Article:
What was very clear from the start even without any kind of burn-in is that GL2000 hits you with a huge and dense wall of sound. It’s very reminiscent of that of the Arya. This not the widest sound I’ve experienced with headphones, but still, GL2000 are very open-wide sounding, easily in the top 4 in my ranks in terms of soundstage. As far as planar-magnetics go, I find them some of the airiest and deepest sounding. I was also quite surprised by their linear tonality, with just a pinch of naturalness. GL planted an excellent tonality in them, its bass rendition stood out immediately with leather pads and treble always seemed extended even past top-octave, while being detailed, outlined, but never offensive. Oh, about that, their detail retrieval should be banned and illegal at this price point, the amount of transparency and micro-details coming out of them is just spectacular, almost on the same level with the overly-popular Hifiman Arya.
Since GL2000 is portraying a huge wall of sound, it is so easy following the trail of a musical instrument or maybe of a voice, there is plenty of air around them all, so don’t even think about muddiness or about a crowed and up-front performance. The amp pairing is quite important with them, I just tried 6 headphone amplifiers and I like them the most out of transistor-based amplifiers, especially those biased into class-A like Flux Labs Acoustics FA-10 and Burson Soloist 3X, another standout was the tiny xDuoo TA-10R which infused more soul and midrange presence into them. THX-based and NFCA amplifiers were a little brittle and hard on their trebles and this is why leather pads were used the most with such amplifiers. Their treble is not exactly hot or bright, but it is definitely powerful in that region, there is plenty of zing and bite, the smallest details are always asking for some prime-time from the listener. So far, I don’t have a lot of complaints about these, I’m yet to measure them, but in all fairness, I don’t see anything wrong with them.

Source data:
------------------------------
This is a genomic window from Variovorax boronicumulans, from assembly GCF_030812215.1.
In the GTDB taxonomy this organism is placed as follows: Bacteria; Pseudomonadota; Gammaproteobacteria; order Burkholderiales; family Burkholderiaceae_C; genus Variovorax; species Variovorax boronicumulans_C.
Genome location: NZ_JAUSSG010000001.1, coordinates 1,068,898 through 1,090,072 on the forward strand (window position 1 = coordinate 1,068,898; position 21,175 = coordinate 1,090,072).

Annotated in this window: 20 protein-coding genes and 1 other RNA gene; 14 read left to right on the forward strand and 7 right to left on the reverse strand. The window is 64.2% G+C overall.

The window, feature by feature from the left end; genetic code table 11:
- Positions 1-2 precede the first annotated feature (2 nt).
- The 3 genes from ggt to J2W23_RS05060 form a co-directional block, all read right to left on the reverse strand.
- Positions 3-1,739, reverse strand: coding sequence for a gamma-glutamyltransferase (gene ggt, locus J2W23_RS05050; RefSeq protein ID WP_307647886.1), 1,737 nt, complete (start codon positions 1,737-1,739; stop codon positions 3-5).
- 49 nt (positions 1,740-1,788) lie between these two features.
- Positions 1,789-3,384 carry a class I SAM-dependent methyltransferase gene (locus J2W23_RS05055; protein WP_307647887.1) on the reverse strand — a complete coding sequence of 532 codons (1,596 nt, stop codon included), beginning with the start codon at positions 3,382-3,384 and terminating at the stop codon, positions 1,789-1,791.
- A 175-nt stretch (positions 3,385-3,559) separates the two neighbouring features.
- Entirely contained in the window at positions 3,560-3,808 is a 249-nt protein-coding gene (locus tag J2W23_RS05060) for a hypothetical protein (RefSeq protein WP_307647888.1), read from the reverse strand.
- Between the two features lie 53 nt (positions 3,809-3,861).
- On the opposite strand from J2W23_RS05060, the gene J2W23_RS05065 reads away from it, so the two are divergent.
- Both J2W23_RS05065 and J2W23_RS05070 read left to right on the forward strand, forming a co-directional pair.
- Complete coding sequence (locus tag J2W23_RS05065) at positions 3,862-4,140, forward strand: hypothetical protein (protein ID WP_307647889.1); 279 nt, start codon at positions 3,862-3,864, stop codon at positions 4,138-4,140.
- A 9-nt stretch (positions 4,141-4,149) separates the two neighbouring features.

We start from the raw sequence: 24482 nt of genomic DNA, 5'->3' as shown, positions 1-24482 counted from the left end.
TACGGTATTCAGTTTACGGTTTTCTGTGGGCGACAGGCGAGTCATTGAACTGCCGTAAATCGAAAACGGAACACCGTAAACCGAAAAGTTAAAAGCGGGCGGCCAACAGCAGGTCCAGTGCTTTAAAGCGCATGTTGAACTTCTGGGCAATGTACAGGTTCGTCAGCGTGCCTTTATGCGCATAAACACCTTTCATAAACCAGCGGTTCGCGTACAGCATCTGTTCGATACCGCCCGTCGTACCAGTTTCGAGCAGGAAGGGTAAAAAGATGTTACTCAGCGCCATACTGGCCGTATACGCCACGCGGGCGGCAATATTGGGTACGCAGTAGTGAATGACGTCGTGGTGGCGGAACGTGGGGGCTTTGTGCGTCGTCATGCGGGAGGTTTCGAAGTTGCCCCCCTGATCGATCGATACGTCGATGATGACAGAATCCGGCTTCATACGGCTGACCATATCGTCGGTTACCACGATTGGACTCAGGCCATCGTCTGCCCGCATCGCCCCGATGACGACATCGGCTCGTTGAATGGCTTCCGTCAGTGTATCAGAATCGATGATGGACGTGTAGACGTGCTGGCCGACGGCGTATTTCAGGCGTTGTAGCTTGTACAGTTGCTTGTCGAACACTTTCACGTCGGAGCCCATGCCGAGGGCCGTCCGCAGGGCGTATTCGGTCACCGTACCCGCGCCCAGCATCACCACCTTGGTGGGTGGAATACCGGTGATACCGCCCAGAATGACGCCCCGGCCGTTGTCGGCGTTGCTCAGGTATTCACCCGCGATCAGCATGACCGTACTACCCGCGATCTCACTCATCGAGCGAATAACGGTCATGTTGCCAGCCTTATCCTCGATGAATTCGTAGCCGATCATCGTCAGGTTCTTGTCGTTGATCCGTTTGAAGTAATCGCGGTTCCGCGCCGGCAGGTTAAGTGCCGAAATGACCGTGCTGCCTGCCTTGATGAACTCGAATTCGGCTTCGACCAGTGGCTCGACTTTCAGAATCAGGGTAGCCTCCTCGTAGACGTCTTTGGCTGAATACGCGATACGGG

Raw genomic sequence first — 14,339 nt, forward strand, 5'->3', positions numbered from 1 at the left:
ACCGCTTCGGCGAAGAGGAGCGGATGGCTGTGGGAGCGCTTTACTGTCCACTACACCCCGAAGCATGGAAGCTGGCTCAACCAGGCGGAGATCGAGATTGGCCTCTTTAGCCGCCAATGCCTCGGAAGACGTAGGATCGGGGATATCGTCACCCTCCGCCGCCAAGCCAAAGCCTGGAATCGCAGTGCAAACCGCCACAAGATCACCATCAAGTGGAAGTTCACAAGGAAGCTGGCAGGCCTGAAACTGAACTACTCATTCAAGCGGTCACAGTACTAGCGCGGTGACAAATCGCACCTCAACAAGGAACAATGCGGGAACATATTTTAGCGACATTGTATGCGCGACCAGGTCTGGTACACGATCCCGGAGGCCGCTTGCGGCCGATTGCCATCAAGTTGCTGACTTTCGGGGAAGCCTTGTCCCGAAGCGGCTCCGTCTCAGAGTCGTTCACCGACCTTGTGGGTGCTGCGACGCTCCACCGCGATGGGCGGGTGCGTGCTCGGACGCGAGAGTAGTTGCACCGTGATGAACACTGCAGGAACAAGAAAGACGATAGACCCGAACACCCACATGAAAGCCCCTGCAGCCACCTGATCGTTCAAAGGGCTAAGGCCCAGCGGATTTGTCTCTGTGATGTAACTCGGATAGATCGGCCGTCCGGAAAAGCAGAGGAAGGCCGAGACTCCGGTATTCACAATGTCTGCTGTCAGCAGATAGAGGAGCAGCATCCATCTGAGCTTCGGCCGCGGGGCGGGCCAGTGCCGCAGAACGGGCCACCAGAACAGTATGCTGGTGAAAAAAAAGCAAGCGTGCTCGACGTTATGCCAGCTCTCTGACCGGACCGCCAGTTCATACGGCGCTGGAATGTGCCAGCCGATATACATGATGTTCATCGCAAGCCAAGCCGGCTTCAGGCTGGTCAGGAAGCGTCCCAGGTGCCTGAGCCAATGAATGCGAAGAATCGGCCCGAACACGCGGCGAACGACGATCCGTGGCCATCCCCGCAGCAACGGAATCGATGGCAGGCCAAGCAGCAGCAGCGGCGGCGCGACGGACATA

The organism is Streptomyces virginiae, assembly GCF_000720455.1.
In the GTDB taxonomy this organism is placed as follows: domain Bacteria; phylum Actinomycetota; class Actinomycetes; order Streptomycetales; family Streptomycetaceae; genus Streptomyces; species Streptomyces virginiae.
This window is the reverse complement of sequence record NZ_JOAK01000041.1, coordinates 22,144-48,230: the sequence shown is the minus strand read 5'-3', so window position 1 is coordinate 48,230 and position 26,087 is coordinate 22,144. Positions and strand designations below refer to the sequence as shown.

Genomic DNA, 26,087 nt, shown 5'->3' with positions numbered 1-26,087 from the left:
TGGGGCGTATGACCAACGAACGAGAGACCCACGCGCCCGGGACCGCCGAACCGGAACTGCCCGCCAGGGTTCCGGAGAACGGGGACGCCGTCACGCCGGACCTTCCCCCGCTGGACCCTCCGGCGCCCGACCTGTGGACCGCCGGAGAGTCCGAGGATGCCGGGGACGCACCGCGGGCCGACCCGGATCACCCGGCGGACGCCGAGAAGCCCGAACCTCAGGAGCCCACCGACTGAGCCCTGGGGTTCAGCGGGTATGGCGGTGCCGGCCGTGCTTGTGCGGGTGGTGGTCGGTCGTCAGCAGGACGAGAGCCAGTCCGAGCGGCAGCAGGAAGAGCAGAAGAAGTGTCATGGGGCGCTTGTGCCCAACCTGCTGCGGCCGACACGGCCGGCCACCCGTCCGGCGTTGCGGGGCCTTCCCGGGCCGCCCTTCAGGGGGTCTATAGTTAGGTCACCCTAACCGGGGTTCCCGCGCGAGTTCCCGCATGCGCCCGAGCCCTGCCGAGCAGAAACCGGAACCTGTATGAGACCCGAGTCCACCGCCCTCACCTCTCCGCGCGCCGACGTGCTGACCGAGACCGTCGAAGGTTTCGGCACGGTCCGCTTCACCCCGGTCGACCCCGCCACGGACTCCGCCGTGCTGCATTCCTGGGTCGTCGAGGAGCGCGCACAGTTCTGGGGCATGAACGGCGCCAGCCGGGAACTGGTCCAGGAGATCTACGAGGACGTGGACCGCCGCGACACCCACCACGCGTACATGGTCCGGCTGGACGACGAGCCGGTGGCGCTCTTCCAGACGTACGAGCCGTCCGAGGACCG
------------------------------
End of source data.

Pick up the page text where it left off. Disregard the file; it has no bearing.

I can complain about their sound with perforated hybrid ear-pads that are scaring away the sub-bass, leaving more treble information in the earcups, making them brighter and thinner sounding. However, putting those leather ear-pads back, everything returns to normal, the signature planar-bass is back in full force, hitting like a hammer with the right amplifier and unearthing an illegal amount of detail from your tunes.